[Gta04-owner] The sound level changes with or without remote USB cable

EdorFaus edorfaus at xepher.net
Mon Nov 12 20:57:08 CET 2012

On 11/11/2012 10:25 PM, Marc Langlois wrote:
> In both cases, I hear my voice (with and without cable).

> I'm a little surprised by this result.

To be honest, I'm not, really. The modem is by far the most complex part 
in the (HW routing) audio chain, and thus the most likely part to fail, 
especially when things get strange like this.

> Note: The signal is partially noisy.

This is pretty much to be expected - arecord defaults to 8bit 8000Hz 
audio, which isn't very good quality at all. It can probably be improved 
a bit by telling it to use 16bit 48kHz (or 44.1kHz) audio, but don't 
expect miracles either - it's not like this is studio equipment.

> Is it possible that the "noise reduction" or "Echo Reducer" cut my
> voice to my corespondant?

I suppose that theoretically, yes, but in practice, not really. It's 
highly unlikely, with your symptoms and what Radek said about there 
being two separate ones used depending on the routing path, as it would 
mean that both would have to fail at the same time, and one of them in a 
very strange way.

> But the main question is:
> What is the difference between a call with or without USB cable ?
> There must hardware and software differences.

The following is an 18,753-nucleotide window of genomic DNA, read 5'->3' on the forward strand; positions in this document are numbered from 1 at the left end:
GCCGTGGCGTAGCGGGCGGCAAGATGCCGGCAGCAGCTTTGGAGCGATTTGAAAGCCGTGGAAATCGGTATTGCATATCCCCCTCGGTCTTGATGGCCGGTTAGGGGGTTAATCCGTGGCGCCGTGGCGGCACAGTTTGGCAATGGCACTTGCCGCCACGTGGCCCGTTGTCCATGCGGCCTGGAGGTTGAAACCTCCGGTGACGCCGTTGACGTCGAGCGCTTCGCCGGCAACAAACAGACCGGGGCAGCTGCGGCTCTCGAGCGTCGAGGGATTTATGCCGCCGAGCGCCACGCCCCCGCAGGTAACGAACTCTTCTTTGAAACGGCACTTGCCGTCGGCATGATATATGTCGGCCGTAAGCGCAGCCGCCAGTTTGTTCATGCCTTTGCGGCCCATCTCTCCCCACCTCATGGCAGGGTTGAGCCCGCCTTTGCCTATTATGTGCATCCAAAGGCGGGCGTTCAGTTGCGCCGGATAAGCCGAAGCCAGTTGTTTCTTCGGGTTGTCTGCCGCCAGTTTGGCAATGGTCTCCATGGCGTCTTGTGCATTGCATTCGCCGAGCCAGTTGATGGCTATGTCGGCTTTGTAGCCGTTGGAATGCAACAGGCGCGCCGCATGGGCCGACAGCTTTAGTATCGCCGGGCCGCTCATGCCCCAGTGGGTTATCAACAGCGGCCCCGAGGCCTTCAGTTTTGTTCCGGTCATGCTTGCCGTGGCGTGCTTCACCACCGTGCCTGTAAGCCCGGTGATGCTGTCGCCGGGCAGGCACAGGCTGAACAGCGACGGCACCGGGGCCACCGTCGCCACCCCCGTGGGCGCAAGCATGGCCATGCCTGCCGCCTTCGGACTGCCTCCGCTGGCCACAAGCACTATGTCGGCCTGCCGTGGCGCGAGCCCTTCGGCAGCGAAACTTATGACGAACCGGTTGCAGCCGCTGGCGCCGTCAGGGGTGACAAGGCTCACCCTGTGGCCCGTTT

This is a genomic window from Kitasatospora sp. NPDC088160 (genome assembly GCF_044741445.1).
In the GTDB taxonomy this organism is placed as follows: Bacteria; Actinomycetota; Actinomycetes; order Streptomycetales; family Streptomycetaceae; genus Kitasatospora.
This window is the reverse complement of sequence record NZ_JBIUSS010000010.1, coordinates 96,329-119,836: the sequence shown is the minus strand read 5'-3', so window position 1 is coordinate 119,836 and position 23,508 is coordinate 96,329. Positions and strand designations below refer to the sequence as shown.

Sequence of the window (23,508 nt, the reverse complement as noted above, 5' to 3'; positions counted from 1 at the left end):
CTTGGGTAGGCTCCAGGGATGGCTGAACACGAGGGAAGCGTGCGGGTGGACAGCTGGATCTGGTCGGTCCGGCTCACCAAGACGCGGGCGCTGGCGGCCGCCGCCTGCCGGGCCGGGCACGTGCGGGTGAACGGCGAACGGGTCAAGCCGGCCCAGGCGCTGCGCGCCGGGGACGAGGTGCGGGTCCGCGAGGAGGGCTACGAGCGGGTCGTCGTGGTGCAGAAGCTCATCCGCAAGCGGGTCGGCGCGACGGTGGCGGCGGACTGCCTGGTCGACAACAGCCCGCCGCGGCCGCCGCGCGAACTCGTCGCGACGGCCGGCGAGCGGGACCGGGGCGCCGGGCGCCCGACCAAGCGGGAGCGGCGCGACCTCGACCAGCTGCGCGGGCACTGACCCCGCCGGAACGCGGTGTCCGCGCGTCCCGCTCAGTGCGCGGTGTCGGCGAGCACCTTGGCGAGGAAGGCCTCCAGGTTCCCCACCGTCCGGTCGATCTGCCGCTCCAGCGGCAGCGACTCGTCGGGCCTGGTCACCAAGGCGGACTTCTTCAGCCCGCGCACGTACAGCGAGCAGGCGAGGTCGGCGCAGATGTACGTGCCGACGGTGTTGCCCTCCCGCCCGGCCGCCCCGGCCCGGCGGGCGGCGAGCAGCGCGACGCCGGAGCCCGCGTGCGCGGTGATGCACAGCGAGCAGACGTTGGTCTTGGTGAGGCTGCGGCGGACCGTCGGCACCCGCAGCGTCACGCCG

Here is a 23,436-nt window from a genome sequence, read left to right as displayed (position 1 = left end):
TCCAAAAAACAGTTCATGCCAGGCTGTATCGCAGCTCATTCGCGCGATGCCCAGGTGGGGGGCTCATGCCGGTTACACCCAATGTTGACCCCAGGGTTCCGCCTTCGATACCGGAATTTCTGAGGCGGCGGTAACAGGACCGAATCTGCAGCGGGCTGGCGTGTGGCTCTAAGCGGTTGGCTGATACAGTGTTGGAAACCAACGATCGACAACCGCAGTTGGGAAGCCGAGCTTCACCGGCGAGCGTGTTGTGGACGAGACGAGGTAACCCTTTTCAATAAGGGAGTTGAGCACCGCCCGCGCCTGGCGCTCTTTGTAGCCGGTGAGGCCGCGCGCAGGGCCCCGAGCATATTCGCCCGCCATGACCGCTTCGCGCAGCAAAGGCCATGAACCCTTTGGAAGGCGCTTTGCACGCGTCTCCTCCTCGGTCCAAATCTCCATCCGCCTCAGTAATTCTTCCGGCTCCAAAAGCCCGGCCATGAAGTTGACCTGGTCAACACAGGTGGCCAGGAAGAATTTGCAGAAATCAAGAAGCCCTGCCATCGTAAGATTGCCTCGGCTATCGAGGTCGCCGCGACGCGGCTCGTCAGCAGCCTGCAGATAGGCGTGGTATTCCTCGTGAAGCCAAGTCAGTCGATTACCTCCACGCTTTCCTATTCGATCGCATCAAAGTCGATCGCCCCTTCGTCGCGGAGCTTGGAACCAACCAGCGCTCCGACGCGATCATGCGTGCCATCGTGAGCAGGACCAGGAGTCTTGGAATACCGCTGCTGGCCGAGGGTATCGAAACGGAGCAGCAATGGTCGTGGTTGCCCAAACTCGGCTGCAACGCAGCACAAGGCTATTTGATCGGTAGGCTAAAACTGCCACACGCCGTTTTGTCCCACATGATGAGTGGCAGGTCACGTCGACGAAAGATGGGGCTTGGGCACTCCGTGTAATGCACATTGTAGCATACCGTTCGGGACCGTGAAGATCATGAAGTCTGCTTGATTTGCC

When it comes to the default HW-routing audio path (and probably the 
SW-routing one as well), I think there's no software difference between 
those two cases - as there is, as far as I can tell, no reason for there 
to be. (There are software differences, sure, but not related to the sound.)

However, there *is* a significant hardware difference - namely power 
availability. As you said yourself, on battery you get 3.76V, while on 
USB you get 3.84V - and there may be other minor differences too.

If the hardware is already marginal, that 0.1V difference (2%) can 
easily be the difference between working and not working - which would 
probably also explain why it doesn't work using SW routing, in that the 
SoC's CPU has to be active in that case, which also draws power, leaving 
less for the rest.

However, AFAIK the hardware is not supposed to be marginal at that point 
- which means there's probably something wrong with the hardware of your 
phone, like Radek said. I would guess something with the modem (or its 
surrounding components, if any). :(

I'm afraid there's probably no real solution to this, other than 
replacing it - at least not without significant electronics knowledge 
and specialized tools.

I can think of a possible workaround, but it's rather awkward: get hold 
of a USB battery pack, and plug it into the phone whenever you need to 
talk with someone. That is rather cumbersome and fragile (in that you 
have to remember to bring and recharge that external battery pack in 
addition to the phone itself), so it may not be worth it...


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